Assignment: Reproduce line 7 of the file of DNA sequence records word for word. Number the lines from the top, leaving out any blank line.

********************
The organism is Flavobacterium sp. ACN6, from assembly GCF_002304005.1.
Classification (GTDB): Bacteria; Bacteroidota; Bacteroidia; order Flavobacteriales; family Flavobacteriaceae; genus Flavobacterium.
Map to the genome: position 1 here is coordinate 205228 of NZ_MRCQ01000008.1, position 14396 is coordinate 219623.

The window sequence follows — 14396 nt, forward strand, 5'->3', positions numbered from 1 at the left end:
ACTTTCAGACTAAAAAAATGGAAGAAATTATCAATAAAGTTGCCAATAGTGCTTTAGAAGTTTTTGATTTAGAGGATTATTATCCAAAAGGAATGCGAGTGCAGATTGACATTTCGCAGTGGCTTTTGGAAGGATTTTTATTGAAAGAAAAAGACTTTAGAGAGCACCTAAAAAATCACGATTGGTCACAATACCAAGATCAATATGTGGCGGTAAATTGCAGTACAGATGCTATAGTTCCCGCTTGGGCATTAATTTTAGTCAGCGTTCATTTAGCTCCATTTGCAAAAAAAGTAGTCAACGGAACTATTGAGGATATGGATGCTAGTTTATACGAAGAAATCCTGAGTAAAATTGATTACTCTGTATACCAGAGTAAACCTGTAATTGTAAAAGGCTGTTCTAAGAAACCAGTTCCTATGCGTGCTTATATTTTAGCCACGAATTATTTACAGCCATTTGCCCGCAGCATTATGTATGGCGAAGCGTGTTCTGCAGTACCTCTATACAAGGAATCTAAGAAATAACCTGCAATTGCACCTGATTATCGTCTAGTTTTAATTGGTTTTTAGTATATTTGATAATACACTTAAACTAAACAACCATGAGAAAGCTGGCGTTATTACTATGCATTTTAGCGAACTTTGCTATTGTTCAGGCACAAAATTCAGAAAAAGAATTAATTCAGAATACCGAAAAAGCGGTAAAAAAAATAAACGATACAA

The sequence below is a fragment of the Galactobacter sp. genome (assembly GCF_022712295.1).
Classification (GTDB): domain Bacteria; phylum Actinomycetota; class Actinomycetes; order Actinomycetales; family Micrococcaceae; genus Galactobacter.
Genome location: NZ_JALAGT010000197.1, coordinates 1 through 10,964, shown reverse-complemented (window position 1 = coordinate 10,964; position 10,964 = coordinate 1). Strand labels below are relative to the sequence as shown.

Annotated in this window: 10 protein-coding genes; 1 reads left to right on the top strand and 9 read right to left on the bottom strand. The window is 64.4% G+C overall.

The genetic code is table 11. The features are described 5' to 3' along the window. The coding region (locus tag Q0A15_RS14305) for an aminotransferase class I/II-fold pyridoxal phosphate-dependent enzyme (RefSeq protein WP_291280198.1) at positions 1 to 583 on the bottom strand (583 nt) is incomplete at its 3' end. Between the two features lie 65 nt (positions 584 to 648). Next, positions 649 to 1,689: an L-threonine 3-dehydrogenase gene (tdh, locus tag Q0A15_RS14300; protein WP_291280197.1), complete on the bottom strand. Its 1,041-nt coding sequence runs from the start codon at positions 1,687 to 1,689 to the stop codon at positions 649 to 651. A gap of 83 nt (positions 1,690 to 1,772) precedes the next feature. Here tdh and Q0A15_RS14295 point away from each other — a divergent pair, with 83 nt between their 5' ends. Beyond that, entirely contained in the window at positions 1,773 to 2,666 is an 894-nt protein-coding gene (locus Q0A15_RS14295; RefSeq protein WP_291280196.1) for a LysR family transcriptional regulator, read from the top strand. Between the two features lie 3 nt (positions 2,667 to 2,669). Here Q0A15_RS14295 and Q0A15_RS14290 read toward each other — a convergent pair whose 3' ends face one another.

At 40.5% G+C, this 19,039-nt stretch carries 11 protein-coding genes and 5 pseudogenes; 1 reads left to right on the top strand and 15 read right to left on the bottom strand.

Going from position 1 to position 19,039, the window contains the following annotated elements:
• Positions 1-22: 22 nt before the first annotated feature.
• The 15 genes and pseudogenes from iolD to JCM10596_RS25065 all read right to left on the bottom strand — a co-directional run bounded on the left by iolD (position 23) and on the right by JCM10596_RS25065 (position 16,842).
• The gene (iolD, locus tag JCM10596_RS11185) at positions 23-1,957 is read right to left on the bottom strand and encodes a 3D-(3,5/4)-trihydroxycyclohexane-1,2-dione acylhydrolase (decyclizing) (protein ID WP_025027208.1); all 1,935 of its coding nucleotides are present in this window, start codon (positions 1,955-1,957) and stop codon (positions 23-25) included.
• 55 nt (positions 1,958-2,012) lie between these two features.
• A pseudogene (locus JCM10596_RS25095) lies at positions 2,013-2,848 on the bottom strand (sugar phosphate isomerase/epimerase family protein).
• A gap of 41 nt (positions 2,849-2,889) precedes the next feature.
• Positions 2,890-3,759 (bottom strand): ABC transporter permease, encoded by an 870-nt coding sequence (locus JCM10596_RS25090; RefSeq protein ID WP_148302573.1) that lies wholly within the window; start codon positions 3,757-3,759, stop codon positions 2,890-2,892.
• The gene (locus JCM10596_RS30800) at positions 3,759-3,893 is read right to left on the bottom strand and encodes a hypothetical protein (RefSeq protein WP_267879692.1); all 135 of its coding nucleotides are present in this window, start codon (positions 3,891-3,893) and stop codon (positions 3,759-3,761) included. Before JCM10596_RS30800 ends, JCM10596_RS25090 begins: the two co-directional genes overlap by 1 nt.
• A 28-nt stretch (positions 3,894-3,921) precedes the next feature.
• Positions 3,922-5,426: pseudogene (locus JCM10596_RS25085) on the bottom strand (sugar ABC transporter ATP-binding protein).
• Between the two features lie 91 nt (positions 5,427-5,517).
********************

Classification (GTDB): domain Bacteria; phylum Actinomycetota; class Actinomycetes; order Actinomycetales; family Micrococcaceae; genus Galactobacter.